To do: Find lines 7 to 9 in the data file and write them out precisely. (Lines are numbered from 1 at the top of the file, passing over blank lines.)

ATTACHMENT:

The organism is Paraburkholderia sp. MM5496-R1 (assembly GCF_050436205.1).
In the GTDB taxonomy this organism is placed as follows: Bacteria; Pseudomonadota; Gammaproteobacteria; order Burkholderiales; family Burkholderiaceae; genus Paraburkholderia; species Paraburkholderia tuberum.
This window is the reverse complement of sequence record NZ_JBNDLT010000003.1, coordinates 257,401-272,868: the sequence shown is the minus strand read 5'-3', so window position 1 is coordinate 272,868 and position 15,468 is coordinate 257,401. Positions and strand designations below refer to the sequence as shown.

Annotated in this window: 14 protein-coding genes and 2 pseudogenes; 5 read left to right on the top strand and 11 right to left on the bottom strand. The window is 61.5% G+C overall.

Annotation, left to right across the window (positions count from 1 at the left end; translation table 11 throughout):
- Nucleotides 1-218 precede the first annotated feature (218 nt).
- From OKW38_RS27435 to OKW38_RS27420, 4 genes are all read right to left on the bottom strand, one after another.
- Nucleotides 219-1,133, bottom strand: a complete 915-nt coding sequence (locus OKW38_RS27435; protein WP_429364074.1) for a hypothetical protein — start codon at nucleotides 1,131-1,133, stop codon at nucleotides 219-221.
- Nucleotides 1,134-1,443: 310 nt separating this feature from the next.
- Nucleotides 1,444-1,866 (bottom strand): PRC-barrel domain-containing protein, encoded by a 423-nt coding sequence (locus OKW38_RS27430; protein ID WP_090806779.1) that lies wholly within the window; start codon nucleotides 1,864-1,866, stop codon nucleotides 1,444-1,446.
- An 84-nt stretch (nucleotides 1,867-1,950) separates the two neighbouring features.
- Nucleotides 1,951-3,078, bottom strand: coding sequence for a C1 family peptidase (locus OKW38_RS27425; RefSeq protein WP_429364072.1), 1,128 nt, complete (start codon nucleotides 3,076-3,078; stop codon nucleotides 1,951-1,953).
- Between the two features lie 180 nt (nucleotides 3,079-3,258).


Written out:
- From OKW38_RS27435 to OKW38_RS27420, 4 genes are all read right to left on the bottom strand, one after another.
- Nucleotides 219-1,133, bottom strand: a complete 915-nt coding sequence (locus OKW38_RS27435; protein WP_429364074.1) for a hypothetical protein — start codon at nucleotides 1,131-1,133, stop codon at nucleotides 219-221.
- Nucleotides 1,134-1,443: 310 nt separating this feature from the next.